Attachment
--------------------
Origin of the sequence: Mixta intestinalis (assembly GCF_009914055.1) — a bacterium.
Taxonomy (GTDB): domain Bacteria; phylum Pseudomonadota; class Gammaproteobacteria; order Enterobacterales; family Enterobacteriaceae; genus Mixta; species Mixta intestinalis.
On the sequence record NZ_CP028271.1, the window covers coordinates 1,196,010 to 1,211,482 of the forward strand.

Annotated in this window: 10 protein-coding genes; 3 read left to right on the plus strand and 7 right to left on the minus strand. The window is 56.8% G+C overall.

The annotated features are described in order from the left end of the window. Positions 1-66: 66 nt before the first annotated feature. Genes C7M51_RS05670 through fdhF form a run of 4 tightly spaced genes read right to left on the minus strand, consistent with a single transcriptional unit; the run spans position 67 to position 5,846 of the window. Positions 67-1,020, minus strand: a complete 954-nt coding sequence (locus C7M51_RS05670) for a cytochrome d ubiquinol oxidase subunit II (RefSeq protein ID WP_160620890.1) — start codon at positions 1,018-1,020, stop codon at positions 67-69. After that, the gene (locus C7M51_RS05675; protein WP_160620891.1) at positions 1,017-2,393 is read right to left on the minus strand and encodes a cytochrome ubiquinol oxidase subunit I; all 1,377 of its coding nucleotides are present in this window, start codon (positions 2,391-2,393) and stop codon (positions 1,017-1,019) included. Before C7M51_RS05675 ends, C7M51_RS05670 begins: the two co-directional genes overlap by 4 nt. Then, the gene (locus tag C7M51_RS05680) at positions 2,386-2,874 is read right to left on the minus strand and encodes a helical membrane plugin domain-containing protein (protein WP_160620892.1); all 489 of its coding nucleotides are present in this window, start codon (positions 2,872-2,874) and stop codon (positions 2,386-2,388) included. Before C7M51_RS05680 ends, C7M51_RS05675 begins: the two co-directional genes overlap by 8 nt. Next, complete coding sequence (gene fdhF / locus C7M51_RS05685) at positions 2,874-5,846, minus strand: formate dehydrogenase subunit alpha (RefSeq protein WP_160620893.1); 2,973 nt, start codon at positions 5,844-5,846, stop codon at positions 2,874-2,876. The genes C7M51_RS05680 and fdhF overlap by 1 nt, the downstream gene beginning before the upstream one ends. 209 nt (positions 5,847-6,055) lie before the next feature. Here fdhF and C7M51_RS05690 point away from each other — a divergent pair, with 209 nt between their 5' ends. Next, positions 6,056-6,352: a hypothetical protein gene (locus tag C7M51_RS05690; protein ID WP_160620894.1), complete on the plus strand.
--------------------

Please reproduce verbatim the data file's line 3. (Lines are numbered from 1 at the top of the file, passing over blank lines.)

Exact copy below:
On the sequence record NZ_CP028271.1, the window covers coordinates 1,196,010 to 1,211,482 of the forward strand.